British actor and Academy Award-winner Sir Alec Guinness will be forever enshrined in cinema's Hall of Fame for his wryly cool Jedi master Obi-Wan Kenobi in George Lucas' phenomenal franchise blockbusters Star Wars (1977), The Empire Strikes Back (1980), and The Return of the Jedi (1983). Although somewhat embarrassed over the giddy fan acclaim he garnered in the space opera movies, calling them “fairy tale rubbish...with excruciating dialogue...very noisy but warm-hearted,” he had wisely negotiated a percentage of Lucas's profits for playing the role and wound up a very rich man in the last decades of his life.
For all you millennials who only know Sir Alex as the avuncular mentor to Luke Skywalker, Guinness's massive body of film work is a study in excellence. He had a face for character parts and a grounding in Shakespeare at the Old Vic that carried over onto the silver screen in unforgettable portrayals that are the epitome of film acting. He commanded the screen and you never, ever took your eyes off him. Subtle and constantly shape-shifting, never making a wrong choice, he's an actor's actor.
The Museum of Fine Arts, Houston, is saluting this giant of movie actors with a July retrospective that covers nearly all the bases: Alec Guinness: A Man For All Seasons. His early screen debuts in David Lean's Great Expectations (1946), as foppish Herbert Pocket (though Martita Hunt, as if dressed in cobwebs, steals the film out from under him as dissolute, vengeful Miss Havisham), and then most amazingly as the most greasy and opportunistic Fagin in Lean's soot-stained Oliver Twist (1948), perhaps the greatest of all Dickens's screen adaptations.
Guinness's comic chops are abundantly displayed in four iconic comedies that only the British producers, the Ealing Studios, knew how to put across: Robert Hamer's black comedy Kind Hearts and Coronets (1949), where Sir Alex plays nine family members killed off one by one for the inheritance; Alexander Mackendrick's The Man in the White Suit, with Guinness as a shy chemist who invents a fabric that never soils or wears out, to the great displeasure of the world's clothing manufacturers; Charles Crichton's The Lavender Hill Mob (1951), a caper of a crime farce with Guinness as an unassuming bank teller who hatches the perfect robbery; Alexander Mackendrick's ghoulishly funny The Lady Killers, with Guinness posing as a chamber musician whose intricate plot for a bank heist with his cronies goes comically awry under the dubious eye of landlady Katie Johnson.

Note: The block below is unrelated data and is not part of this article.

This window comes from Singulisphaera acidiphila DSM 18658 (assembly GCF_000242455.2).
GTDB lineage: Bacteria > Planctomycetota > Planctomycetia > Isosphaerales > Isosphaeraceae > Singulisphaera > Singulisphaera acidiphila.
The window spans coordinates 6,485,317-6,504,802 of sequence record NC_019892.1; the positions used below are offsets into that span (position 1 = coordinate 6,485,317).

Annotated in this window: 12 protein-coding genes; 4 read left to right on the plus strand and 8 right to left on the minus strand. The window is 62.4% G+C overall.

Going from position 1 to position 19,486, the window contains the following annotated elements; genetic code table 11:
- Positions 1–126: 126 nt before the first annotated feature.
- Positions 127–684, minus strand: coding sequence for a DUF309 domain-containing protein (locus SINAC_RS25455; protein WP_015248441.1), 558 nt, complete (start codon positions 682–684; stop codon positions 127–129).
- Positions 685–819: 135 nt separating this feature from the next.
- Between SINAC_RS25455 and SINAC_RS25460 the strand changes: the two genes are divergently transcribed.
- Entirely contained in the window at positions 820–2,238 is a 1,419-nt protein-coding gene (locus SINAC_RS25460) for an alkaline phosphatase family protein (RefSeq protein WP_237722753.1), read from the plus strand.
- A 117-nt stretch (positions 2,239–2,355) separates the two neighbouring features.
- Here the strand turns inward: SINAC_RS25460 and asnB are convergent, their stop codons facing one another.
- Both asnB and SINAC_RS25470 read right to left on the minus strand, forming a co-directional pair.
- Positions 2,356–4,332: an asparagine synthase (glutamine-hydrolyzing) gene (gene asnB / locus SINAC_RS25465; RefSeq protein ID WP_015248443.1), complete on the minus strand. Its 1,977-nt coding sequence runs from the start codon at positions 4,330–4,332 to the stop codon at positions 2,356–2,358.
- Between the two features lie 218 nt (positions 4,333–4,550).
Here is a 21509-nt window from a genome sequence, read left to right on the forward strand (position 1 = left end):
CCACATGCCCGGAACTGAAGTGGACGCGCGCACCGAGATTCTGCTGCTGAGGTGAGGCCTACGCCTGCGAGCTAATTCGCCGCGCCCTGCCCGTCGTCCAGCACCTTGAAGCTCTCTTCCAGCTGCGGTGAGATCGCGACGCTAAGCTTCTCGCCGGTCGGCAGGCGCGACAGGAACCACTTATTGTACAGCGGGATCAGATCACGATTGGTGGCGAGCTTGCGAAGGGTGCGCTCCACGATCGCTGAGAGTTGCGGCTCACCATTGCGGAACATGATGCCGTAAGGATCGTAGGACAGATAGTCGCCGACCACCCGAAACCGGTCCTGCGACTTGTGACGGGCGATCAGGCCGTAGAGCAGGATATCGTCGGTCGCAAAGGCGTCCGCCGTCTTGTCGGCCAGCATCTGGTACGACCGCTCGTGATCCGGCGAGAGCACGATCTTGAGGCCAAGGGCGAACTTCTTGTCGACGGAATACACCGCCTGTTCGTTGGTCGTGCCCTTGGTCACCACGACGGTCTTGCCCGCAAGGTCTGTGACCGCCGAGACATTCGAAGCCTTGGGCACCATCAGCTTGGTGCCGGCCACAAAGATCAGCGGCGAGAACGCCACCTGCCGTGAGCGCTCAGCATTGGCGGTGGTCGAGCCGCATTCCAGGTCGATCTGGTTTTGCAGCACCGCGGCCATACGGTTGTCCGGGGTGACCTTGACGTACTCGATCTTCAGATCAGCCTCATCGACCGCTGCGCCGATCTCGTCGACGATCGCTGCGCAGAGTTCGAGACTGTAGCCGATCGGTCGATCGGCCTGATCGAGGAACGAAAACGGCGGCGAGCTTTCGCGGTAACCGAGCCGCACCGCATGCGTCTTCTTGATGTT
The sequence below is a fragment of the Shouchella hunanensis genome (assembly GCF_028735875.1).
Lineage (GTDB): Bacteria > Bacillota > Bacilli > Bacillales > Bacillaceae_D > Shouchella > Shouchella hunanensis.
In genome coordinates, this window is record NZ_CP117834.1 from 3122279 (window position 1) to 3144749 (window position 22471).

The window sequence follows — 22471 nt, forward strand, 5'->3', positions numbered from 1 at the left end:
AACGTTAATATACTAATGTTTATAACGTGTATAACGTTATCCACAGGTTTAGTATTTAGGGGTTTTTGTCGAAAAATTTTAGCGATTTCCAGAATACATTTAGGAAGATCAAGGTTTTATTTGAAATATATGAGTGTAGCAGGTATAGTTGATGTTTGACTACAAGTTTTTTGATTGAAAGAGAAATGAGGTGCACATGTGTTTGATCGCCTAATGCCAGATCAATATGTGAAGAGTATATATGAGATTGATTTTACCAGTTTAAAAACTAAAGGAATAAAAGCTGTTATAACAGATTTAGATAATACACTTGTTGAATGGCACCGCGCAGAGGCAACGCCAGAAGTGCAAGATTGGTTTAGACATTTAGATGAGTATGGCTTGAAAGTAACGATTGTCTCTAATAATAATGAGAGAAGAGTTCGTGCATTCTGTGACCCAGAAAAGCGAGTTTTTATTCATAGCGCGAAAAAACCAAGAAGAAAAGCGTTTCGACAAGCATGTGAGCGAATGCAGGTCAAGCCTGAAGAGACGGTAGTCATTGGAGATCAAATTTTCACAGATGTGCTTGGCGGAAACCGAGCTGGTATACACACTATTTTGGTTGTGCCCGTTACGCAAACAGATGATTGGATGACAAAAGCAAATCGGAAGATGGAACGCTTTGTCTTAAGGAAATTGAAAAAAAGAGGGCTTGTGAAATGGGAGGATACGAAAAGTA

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The final two films offer Guinness in his great actor mode: Ronald Neame's sardonic Tunes of Glory (1960) with Guinness playing a troop-favorite Major who faces his replacement in the Scottish highlands regiment; and David Lean's stirring The Bridge on the River Kwai (1957), with Guinness in his Academy Award-winning portrait of martinet Colonel Nicholson, a prisoner of war, who oversees the building of a bridge for the Japanese.
If these favorites whet your appetite, I urge you to find other gems that MFAH isn't programming: Lean's resplendent Lawrence of Arabia, the tear-stained romance Doctor Zhivago and the erotically charged A Passage to India (all boosted by Guinness's perfection); Ronald Neame's The Horse's Mouth (for which Guinness received an Oscar nomination for Best Screenplay Adaptation); and Anthony Krimmins's delightfully jaundiced The Captain's Paradise, in which Guinness as a ferry boat commander has the perfect life with two separate wives. His final film work, posthumously, was the use of his honeyed voice as Obi-Wan in Star Wars: The Force Awakens (2015). No matter what glories he accomplished on screen, he couldn't escape that galaxy far, far away.
MFAH film schedule:
Great Expectations, 7 p.m. July 7
Oliver Twist, 7 p.m. July 8
The Man in the White Suit, 7 p.m. July 14
Kind Hearts and Coronets, 7 p.m. July 15
The Ladykillers, 7 p.m. July 21
The Lavender Hill Mob, 7 p.m. July 22
Tunes of Glory, 7 p.m. August 4
Bridge on the River Kwai, 4 p.m. August 5
Alec Guinness: An Actor for All Seasons runs July 7 through August 5 at the Museum of Fine Arts, Houston, 1001 Bissonnet, 713-639-7515, mfah.org/film. $7 to $9.